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Reflecting on 2022: From the Desk of the Director

By Prof Bhekinkosi Moyo


The year has come to an end, and we are gearing up for 2023 with some useful insights, experiences, and connections that we made in 2022. We considered 2022 to be our ‘Year of Publications’. In this regard, we published thirty-five (35) products – one research article, 16 research reports, 16 journal articles (since the launch of the journal), two conference proceedings and opinion pieces, especially in the Alliance Magazine. Given our need to promote more research and knowledge on African philanthropy and social investment, we also held several workshops on research, publishing, and writing. These included two doctoral workshops, two publishing workshops, an academic conference and several webinars to validate and disseminate research findings.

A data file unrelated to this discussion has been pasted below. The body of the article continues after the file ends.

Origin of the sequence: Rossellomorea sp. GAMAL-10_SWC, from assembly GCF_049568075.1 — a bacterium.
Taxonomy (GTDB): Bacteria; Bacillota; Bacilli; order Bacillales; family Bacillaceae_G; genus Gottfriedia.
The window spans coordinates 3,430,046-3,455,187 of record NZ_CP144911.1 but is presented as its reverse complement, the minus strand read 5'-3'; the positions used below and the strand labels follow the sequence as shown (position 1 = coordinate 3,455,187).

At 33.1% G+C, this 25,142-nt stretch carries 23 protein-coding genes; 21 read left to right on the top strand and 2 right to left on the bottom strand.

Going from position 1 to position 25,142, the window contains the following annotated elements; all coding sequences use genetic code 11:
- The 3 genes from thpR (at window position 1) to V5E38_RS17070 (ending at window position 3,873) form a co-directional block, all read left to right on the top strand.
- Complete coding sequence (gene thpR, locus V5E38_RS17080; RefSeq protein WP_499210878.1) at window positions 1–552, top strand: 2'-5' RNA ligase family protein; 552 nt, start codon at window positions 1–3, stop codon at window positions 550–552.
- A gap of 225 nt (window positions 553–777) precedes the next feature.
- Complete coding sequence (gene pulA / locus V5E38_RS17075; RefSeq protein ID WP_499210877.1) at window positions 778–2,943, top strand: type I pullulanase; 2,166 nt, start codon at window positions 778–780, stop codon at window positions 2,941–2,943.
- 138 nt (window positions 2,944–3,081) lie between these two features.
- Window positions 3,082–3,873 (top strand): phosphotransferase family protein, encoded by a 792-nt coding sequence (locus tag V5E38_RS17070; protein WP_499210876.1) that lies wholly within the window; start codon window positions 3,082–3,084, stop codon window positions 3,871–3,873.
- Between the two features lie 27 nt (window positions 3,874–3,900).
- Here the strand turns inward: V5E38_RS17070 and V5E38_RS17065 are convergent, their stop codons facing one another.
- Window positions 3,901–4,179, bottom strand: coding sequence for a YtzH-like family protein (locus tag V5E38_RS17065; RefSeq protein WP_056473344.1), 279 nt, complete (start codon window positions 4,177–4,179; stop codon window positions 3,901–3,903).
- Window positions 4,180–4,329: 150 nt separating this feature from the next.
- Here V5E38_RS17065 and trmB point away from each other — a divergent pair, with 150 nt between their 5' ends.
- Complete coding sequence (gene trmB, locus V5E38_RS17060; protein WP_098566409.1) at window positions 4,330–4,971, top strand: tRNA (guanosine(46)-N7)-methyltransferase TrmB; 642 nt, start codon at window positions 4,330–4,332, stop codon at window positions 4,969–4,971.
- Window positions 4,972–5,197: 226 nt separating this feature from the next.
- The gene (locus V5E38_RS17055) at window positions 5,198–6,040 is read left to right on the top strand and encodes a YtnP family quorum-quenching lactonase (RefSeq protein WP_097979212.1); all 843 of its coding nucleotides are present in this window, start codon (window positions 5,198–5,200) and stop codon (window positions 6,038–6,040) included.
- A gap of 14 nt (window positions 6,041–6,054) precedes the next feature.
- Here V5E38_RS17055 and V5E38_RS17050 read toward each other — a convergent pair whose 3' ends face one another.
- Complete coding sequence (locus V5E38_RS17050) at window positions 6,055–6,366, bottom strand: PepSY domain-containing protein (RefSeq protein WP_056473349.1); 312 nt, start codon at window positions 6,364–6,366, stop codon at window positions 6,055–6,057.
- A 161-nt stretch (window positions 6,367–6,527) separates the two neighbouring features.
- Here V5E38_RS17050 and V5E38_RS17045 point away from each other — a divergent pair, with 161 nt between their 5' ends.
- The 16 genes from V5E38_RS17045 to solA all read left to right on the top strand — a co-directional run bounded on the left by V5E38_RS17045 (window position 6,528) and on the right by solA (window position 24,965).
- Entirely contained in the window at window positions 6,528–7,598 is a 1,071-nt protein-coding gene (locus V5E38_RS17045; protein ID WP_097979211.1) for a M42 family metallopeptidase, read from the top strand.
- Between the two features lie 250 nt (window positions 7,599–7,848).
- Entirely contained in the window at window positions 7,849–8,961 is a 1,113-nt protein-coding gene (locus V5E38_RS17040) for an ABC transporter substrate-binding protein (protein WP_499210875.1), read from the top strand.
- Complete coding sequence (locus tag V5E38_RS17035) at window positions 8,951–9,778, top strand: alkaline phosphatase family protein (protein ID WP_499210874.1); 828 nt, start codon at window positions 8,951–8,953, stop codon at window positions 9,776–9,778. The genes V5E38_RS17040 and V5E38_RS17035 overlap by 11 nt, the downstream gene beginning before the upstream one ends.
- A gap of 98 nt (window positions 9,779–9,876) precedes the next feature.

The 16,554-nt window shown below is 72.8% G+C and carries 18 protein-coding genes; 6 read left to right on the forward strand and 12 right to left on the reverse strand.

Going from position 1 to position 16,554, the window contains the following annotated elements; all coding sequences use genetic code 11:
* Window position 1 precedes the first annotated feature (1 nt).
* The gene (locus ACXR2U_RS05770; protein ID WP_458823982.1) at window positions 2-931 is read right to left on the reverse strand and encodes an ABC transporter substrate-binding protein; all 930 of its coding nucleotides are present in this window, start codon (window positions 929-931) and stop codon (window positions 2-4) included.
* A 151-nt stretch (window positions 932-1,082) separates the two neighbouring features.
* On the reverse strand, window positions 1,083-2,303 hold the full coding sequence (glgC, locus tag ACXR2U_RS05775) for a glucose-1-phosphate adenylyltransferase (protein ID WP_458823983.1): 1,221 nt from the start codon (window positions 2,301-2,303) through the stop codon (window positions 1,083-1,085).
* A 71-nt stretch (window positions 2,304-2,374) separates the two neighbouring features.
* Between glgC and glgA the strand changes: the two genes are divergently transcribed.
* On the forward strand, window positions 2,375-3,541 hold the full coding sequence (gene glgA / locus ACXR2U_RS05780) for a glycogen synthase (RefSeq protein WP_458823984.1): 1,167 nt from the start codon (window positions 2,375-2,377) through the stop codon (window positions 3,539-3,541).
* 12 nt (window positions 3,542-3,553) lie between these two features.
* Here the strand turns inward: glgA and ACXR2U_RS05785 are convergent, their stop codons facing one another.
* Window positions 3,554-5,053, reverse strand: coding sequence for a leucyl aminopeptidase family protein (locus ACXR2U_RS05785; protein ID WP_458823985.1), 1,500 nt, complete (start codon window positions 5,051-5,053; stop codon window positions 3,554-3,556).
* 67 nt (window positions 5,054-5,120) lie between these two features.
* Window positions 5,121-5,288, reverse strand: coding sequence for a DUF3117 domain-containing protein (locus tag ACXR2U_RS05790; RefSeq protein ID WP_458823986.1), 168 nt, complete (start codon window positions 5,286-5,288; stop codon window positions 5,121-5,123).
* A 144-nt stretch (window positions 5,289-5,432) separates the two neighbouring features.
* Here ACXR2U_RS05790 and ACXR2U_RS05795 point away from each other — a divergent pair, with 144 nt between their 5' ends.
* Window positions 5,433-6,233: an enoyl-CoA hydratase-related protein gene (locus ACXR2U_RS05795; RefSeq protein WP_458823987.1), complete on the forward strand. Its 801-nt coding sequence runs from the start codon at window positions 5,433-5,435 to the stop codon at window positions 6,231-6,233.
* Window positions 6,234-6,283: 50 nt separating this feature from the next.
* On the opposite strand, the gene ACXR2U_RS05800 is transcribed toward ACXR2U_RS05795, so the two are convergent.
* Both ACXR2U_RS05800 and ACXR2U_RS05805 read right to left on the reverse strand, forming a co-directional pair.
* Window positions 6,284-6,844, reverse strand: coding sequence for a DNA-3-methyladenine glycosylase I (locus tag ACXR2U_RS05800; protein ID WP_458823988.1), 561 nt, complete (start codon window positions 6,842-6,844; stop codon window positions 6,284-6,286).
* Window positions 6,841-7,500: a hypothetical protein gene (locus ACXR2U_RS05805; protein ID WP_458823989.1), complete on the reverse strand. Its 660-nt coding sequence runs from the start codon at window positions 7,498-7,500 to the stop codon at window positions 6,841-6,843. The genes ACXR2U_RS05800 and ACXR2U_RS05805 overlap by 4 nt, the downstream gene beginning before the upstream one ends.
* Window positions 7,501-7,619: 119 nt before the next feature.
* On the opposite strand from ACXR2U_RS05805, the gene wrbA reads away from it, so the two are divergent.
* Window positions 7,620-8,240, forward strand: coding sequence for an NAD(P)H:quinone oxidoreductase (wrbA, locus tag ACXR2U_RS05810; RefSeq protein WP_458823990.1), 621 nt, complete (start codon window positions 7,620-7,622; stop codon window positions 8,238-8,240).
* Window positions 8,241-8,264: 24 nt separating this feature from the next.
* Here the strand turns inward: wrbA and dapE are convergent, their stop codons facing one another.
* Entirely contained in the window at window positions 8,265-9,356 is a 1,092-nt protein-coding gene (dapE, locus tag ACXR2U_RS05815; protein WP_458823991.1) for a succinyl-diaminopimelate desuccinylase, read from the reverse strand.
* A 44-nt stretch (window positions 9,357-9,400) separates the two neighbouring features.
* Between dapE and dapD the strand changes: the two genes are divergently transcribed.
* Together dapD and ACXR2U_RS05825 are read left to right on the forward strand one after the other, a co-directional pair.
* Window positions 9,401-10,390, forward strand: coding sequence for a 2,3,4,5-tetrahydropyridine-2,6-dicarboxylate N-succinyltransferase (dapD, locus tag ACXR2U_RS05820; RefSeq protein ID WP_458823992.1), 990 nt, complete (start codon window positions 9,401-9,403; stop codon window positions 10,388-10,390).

We also supported our associate researchers and staff members to present their research findings at different international platforms. For example, CAPSI was well represented at the 15th International Society for Third Sector Research Conference in Montreal, Canada in July 2022. Taking CAPSI research products to an international stage is very important in our quest to develop a new narrative on African philanthropy. At the ISTR Conference, CAPSI’s two post-doctoral fellows presented a paper on ‘NGOs and Social Enterprises as vehicles for resilient urban communities in African cities’. Three CAPSI staff members presented papers on their ongoing research projects, while two research associates shared their findings, and a doctoral student presented his interim thesis results. CAPSI staff members also presented in other important conferences that included the Africa Philanthropy Forum in Kigali, the Africa Philanthropy Network in Kampala, the Independent Philanthropy Association of South Africa in Cape Town, Philanthropy Europe Association (Philea) in Barcelona, Association for Research on Non-profit Organisations and Voluntary Action (ARNOVA) in North Carolina, the Association for Research on Civil Society (AROCSA) in Dakar, the African Studies Association in Philadelphia and the 26th International Association for Volunteer Effort (IAVE) in Abu Dhabi.